SEATTLE — Like many caught up in the global refugee crisis, Ameera, Sahira and their family fled the war torn city of al Ramadi, Iraq fearing for their safety. The sisters migrated to Baghdad after violent city conditions put their lives at risk.
The sisters’ story is one among the millions of refugees fleeing war and violence in the Middle East. The Syrian civil war has forced 3.9 million Syrian refugees to migrate toward Jordan, Turkey and Western Europe. The majority are Syrians, but others come from as far as Africa while trying to escape regional insecurity.
These migrations are dangerous and often end in missing migrants, or death. The current total number of displaced peoples reached approximately 59 million this year, according to UNHCR.
In an interview with the International Organization for Migration (IOM), Ameera explained that “ISIL noticed our cars and decided to hit us.” Ameera described the bloodshed in al Ramadi, which was caused by the self-proclaimed group, ISIS. Last year the group took the northern Iraqi city of Mosel, continuing a violent campaign against any form of opposition to the group in that region.
Displaced with no resources, the family continued their migration west, finally meeting other family members in the western Iraqi area of al Ahnaf. Ameera and her son Omar sustained facial injuries from shrapnel, but both received medical aid in the neighboring city, Abu Ghraib.
Ameera’s sister, Sahira, also said in the interview that the family depended “on what people give us to survive. People used to give us a lot when we came to the area but now because so many families are displaced, we receive less.” Sahira and many refugees alike depend on foreign aid from organizations like the IOM for survival.
The IOM is the largest international migration organization specializing in migration aid by providing food, water and grants for displaced families. Director William Lacy Swing explained, “This is a humanitarian emergency, but it is not an invasion. This is not a crisis of too many migrants reaching Europe and overburdening the continent. The emergency lies in the number of migrants needing aid and safe channels to migrate.”
Sahira and Ameera received a grant from the IOM to assist them in buying basic living expenses like food and water. “Food is expensive, one-kilo of tomato costs 1,250 Dinars ($1US) and we are many people living in one place,” said Sahira. The family used the grant money to purchase necessary food items.
The U.S. has contributed $477 million to the humanitarian crisis in Iraq since 2014 through the USAID. Part of this assistance will go to IOM relief efforts in Iraq. The IOM runs solely on donations, using U.S. and other funding for migration laws and policy research, emergency operations costs and migration management. The IOM helps with the current global refugee crisis, including refugees from South America, the Mediterranean, Africa and Central and South East Asia.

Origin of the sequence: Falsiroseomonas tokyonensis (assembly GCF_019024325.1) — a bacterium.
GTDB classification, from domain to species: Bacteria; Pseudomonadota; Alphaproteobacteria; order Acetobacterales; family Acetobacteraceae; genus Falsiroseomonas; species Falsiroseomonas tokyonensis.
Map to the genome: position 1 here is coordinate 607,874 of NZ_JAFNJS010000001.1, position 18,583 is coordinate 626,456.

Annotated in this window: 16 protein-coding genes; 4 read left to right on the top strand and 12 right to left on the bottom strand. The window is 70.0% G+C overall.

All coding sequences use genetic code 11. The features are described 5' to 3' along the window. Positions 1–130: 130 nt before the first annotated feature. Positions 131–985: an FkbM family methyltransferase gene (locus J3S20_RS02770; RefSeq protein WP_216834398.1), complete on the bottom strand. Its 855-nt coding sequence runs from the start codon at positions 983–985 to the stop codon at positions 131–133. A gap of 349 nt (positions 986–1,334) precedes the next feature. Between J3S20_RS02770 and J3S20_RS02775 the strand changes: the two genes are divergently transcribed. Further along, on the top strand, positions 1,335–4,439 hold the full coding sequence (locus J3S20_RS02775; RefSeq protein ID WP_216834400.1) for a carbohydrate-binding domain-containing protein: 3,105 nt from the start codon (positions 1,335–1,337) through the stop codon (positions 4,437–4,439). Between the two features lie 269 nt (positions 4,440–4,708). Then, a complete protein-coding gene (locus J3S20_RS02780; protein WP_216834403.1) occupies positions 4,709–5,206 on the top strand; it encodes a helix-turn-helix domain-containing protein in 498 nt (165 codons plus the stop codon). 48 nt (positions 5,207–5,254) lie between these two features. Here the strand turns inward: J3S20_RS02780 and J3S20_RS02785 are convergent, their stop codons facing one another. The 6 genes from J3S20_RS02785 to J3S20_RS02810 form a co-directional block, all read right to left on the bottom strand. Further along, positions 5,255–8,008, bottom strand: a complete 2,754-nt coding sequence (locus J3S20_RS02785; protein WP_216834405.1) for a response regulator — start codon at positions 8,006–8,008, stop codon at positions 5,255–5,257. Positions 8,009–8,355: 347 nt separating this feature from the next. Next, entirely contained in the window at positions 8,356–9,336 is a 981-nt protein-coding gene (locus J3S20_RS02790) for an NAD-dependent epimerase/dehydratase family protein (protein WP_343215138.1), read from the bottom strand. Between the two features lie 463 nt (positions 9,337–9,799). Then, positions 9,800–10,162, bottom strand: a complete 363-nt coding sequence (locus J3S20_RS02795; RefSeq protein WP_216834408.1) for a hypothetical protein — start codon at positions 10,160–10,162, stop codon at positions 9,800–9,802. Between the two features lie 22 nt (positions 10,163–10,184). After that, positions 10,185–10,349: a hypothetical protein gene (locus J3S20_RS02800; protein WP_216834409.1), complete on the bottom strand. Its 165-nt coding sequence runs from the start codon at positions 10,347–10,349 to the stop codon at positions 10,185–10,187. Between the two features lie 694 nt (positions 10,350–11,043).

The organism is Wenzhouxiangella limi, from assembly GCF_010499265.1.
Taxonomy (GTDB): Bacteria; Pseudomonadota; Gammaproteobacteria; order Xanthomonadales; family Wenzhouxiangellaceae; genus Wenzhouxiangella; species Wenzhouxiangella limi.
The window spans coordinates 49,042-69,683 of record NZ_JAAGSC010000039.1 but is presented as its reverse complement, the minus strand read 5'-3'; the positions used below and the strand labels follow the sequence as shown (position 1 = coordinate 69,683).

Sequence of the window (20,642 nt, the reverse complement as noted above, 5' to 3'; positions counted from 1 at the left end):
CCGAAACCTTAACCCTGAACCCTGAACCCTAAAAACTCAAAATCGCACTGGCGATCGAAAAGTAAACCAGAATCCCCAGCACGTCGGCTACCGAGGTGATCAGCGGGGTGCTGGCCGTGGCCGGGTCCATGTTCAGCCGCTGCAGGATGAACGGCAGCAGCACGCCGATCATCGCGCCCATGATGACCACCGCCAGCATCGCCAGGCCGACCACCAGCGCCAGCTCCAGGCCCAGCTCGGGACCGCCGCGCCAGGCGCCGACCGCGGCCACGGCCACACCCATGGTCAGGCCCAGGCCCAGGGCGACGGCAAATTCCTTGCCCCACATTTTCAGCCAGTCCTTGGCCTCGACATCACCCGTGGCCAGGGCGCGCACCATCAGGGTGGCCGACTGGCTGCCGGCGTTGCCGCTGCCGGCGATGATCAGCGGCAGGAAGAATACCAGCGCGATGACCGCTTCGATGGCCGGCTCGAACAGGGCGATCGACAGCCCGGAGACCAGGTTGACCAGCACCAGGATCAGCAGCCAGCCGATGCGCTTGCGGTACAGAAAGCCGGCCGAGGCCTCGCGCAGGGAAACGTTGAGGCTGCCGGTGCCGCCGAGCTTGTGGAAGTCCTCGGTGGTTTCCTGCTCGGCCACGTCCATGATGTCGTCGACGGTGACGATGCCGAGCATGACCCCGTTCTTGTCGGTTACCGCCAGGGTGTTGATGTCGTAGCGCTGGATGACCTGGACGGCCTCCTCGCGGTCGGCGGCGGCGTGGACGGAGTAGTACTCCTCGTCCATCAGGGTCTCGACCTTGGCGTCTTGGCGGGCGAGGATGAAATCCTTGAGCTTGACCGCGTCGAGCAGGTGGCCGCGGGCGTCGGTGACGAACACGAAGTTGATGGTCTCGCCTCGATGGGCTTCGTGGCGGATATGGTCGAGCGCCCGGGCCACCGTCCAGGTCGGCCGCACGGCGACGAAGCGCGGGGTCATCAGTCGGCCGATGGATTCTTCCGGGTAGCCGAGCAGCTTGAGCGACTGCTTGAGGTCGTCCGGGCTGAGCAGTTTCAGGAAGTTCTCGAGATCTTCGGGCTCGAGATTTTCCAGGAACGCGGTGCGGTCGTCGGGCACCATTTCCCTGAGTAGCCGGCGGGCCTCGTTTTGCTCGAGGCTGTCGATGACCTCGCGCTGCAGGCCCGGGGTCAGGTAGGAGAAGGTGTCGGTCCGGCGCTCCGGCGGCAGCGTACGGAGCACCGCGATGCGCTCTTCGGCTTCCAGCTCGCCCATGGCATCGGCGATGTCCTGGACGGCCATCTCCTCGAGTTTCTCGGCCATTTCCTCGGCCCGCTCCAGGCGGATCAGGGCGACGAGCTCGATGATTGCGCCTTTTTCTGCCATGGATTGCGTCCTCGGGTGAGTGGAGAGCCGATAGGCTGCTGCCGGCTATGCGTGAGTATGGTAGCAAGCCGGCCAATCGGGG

U.S. assistance channels funding to organizations like the IOM as well as the UNHCR to create on-the-ground solutions like emergency housing, food and water for the refugee crisis. Though the U.S. spent $6.18 billion on foreign aid in 2014 and projects to spend $4.68 in 2015, this is less than 1 percent of the $4 trillion U.S. federal budget.
Humanitarian aid programs, like the newly created Regional Refugee & Resilience Plan 2015-2016 (3RP), require a tremendous amount of foreign aid. Organizers have expressed concern about the lack of funding, stating a $5.5 billion funding gap for the refugee program. Refugee programs like this run on aid from developed nations.
This lack of funding results in austerity measures that reduce food, waste, and housing assistance for refugees. The human rights watch group Amnesty International released a scathing report on the condition of world refugees called “A Conspiracy of Neglect.” The report expressed concerns about developed nations failing to adequately assist refugees, stating that only 23 percent of the UN’s appeal for humanitarian aid was met as of June 2015.
The report went on to criticize developed nations for not doing all they can to host displaced peoples, stating that, “Individual countries should respect their legal obligations towards refugees and asylum seekers, including allowing them to enter their territories, providing assistance to those in distress at sea and tackling xenophobia.”
The report concluded by pointing not just to individual countries like the U.S., but also to a larger international community with plenty of resources to assist. “There must be a fundamental change in the international cooperation on refugees.”